Morgan's new 100th anniversary car, the Morgan Aero SuperSports, is beautiful, to say the least.
In this 100th year of operations for Morgan Motor Company, the specialty manufacturer has announced they will be putting the Morgan Aero SuperSports on the market. To this day, Morgan is still owned by the family of entrepreneur HFS Morgan, and it shows in many of the design characteristics still seen on their cars today.
HFS Morgan's grandson, Charles Morgan, spoke of the car's elegance through minimalism. "It is a celebration of our love of cars and the romance of travel and is a fitting model to announce during Morgan's Centenary year."
The lightweight Aero SuperSports utilizes aircraft-quality aluminum for the body panels with the intention of keeping the weight as low as possible. Aluminum is also used on the two detachable roof panels, which are placed in the boot when not in use. Even the chassis is built from the light metal, which uses adhesive bonding to increase rigidity.
Sharing the same platform as the Morgan Aero Eight GT3, the Aero SuperSports exceeds most crash safety standards worldwide.
This car is powered by the (also aluminum) 4.8-liter V8 engine from BMW, which can be mated to either a six-speed manual or automatic transmission. While many automatics are dull and boring, Morgan claims the opposite about their car. "No other automatic car offers such dynamic power transmission," they say in a press release.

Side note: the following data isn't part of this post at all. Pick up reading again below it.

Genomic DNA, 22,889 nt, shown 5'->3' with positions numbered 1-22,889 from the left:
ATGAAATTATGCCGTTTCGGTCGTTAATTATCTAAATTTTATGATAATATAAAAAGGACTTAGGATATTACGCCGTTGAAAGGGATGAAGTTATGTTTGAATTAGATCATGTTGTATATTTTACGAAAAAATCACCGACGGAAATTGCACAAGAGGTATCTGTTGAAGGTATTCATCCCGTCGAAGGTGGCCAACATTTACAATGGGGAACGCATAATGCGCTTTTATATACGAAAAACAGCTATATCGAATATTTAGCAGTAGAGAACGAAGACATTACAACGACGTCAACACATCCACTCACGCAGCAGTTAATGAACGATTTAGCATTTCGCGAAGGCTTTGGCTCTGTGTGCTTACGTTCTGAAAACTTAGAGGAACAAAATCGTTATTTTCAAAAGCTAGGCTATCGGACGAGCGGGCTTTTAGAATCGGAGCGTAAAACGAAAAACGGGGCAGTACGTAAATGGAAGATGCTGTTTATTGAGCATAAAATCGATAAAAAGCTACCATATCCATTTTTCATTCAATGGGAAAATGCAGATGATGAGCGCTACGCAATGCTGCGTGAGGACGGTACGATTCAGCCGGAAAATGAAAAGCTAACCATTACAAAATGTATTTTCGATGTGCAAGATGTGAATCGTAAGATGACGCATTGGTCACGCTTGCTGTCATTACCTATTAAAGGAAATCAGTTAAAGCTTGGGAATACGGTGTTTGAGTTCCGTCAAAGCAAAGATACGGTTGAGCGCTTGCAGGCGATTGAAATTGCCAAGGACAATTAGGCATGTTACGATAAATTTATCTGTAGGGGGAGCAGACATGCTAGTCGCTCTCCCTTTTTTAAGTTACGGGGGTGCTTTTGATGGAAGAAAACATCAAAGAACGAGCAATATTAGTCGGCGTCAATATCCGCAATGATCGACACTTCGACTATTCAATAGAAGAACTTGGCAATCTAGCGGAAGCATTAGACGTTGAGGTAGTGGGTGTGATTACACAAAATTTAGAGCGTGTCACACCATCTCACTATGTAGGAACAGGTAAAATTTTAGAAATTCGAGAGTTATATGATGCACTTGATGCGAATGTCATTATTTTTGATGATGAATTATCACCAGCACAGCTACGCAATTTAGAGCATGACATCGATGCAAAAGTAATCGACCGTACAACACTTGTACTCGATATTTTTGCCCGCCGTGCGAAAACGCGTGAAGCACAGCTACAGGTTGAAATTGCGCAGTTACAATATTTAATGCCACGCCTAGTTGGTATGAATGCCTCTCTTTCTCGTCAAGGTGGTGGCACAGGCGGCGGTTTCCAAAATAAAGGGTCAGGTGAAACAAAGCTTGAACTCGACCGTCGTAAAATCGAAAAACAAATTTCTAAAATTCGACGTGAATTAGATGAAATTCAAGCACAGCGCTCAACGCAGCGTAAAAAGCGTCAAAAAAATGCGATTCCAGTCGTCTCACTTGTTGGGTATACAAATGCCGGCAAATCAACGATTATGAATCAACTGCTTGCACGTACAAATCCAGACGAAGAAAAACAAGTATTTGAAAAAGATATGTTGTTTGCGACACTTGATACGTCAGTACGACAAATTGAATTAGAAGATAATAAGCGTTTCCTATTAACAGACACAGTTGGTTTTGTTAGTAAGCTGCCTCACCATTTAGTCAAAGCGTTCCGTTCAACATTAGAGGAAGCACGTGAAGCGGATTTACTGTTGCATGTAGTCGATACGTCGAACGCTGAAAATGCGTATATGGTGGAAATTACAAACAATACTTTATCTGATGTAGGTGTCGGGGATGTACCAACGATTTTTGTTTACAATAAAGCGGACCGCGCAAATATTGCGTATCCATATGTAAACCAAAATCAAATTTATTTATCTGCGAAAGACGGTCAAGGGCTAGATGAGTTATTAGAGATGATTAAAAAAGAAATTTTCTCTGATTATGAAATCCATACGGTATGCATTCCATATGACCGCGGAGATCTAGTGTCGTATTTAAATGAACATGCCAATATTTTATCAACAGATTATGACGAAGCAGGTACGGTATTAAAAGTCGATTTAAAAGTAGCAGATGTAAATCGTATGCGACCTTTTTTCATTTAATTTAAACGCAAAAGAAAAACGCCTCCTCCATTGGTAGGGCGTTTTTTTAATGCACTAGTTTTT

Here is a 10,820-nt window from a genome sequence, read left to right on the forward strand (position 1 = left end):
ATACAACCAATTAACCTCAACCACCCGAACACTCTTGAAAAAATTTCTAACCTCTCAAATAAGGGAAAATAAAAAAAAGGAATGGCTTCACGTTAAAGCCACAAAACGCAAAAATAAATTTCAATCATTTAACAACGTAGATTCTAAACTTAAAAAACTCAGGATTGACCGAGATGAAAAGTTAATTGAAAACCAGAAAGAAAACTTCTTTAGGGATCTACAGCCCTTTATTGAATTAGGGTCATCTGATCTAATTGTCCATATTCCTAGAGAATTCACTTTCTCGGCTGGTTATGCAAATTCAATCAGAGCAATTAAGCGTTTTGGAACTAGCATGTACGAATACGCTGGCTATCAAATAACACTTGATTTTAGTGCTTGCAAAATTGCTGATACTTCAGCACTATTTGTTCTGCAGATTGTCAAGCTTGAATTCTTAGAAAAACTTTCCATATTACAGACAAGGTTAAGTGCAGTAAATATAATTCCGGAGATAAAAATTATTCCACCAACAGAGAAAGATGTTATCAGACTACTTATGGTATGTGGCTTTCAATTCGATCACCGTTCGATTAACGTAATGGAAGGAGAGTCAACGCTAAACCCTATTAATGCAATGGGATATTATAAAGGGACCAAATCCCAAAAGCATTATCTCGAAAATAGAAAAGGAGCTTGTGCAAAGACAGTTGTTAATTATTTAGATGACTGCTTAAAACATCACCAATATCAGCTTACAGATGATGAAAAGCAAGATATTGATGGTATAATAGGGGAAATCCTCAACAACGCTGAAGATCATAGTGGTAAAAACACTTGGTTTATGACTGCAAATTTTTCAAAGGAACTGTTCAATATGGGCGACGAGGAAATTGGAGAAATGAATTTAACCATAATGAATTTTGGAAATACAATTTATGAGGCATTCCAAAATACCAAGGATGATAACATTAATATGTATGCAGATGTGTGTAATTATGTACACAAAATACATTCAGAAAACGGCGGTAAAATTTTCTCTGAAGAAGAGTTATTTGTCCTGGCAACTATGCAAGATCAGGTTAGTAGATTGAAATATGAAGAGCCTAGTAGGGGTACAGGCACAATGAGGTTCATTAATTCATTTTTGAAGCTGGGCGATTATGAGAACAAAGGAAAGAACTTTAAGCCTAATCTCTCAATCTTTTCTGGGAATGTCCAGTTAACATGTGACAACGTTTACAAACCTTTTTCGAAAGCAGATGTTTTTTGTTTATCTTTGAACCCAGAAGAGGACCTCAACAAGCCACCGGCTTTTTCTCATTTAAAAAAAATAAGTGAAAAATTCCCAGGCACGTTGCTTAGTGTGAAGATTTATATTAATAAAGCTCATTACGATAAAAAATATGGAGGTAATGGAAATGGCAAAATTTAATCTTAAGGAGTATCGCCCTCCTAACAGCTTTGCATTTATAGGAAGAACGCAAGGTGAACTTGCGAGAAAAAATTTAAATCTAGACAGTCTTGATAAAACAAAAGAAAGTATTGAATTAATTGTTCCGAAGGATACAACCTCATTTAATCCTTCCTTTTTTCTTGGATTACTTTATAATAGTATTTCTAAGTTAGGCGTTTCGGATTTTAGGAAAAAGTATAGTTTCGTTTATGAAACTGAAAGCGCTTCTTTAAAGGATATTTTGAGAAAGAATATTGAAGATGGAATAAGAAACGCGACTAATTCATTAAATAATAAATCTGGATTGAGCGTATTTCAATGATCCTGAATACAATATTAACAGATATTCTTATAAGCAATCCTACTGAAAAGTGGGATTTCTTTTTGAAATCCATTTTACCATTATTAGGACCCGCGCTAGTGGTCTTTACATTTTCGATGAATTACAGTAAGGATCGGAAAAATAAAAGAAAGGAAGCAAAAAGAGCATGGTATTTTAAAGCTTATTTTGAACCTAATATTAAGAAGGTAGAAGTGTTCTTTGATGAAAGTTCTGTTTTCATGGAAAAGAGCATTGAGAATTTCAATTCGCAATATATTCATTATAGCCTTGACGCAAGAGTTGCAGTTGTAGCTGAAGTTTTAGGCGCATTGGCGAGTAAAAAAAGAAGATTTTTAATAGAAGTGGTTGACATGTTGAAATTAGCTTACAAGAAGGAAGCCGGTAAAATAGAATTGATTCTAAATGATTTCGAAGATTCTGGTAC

Inside, the car definitely does not disappoint. Using hand stitched leather and wood throughout, Morgan strived to make the interior ergonomic so it could be comfortable above all else. While most of the luxury features found on the car could have had an adverse affect on performance, the company says not to worry. "In spite of all this opulence the overall weight of the car is still minimal so the car is responsive to driver inputs and economical to run."
You can reserve a Morgan Aero SuperSports for £25,000. Production of the car should begin early on in 2010, retailing for £127,000 including taxes.